top of page

Credit where Credit is Due

A recent conversation with a friend and client resulted in him sharing a fabulous quote, "You can't make yourself a star on someone else's back."

His comment caused me to reflect on my behaviours, where I might have been that way, and a situation I am currently dealing with in a client's workplace. It is a story that may be familiar because it happens a lot - the colleague who, while not outright lying about their contributions, significantly overstates their role in a project's success. Their involvement was more about coordination than execution, with the bulk of the work being carried out by contractors and other colleagues. This scenario underscores the nuanced difference between leadership and undue credit, highlighting the importance of accurately recognizing one’s contributions.

A Closer Look at the Situation

The colleague in question took a leading role in a project, which is undeniably crucial. Coordination and leadership are critical components of any successful endeavour. However, the issue arose when the acknowledgment of work done needed to reflect the distribution of effort accurately. As a result, the individual now faces perceptions of "stealing credit," a reputation that can be hard to shake and overshadow the genuine skill in managing and coordinating complex tasks.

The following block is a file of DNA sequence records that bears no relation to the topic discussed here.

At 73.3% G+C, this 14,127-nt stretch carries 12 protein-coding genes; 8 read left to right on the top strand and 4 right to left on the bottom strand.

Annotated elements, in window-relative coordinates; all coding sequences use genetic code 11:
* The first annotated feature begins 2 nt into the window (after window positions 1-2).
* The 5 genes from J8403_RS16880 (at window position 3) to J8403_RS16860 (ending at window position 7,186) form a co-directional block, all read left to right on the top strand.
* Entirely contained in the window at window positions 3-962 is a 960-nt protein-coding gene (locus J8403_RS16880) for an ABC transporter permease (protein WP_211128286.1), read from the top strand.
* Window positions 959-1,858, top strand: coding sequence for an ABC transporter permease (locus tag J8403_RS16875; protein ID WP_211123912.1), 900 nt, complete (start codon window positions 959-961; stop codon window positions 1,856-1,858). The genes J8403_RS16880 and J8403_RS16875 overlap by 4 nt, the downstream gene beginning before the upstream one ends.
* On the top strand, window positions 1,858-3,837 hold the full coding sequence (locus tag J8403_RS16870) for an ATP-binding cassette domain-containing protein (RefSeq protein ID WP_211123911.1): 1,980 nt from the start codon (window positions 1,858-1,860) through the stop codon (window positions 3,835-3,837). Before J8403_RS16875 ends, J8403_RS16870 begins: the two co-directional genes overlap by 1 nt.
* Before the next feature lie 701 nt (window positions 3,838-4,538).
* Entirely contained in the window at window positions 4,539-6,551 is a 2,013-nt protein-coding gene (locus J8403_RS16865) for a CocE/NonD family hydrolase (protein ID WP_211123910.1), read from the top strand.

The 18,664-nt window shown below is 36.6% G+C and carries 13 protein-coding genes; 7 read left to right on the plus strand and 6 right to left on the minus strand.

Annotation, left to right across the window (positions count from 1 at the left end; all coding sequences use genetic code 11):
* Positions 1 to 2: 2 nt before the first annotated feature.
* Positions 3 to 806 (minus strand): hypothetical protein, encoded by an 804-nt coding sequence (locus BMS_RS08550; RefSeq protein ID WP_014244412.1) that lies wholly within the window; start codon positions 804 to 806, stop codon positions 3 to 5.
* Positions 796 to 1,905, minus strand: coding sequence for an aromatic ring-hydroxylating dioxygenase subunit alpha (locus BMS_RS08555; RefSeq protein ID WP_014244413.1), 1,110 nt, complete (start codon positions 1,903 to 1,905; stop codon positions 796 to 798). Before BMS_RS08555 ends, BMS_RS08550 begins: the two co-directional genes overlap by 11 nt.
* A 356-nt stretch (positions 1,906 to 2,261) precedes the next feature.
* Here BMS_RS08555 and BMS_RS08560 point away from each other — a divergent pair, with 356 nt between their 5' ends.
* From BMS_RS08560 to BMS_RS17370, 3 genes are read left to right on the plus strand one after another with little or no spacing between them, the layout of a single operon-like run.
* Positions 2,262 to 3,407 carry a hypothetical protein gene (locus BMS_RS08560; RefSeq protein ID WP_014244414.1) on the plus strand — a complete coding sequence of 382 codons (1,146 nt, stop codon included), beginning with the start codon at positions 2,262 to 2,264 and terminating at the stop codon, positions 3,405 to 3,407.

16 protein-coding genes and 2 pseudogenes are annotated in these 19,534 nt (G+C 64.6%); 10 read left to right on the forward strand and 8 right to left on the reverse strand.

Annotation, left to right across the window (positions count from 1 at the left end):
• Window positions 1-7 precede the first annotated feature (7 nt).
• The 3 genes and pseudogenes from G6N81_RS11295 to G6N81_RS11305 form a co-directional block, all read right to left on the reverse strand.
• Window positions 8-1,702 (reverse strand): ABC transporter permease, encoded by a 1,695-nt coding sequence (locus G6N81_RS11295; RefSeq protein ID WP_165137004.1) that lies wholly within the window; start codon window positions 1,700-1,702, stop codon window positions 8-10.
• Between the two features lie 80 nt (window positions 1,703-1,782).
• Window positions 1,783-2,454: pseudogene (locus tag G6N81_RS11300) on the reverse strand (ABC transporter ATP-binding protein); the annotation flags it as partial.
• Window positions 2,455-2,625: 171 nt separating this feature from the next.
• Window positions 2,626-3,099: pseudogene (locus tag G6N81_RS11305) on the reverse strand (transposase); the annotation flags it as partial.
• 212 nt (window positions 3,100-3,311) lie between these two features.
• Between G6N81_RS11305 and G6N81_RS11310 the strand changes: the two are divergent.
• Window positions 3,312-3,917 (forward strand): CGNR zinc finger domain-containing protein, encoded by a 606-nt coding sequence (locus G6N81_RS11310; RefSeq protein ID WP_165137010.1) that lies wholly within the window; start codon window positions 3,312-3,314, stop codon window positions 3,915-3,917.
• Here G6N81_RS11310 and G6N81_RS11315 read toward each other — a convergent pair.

Understanding the Consequencescriticalendeavour

Taking more credit than is due can lead to several negative outcomes. It can erode trust within a team, making it difficult to collaborate effectively in the future. It can also demoralize those whose work was overshadowed, potentially decreasing productivity and engagement. On a personal level, being perceived as someone who takes undue credit can limit opportunities for growth and development, as trust and respect are vital for leadership roles.

Navigating the Pitfalls

So, how can individuals avoid falling into the credit-stealing trap? Here are several strategies:

  1. Acknowledge All Contributions: Make it a habit to recognize all team members' efforts publicly. This fosters a culture of appreciation and respect.

  2. Be Transparent About Your Role: Communicate your contributions and responsibilities. This clarity helps manage expectations and prevents misunderstandings.

  3. Seek to Elevate Others: Use your position to highlight your team's achievements. Elevating others not only strengthens team dynamics but also enhances your leadership qualities.

  4. Reflect on Feedback: Be open to feedback about how you share credit. This can provide valuable insights into how your actions are perceived and how you can improve.

  5. Cultivate Humility: Recognize that authentic leadership involves bringing out the best in others and achieving goals through collective effort, not individual accolades.

While coordination and leadership are crucial to any project's success, they should not eclipse the hard work and contributions of the entire team. Understanding the value of each role and giving credit where it's due builds trust and respect and lays the foundation for sustained succesthis s and collective achievement.


bottom of page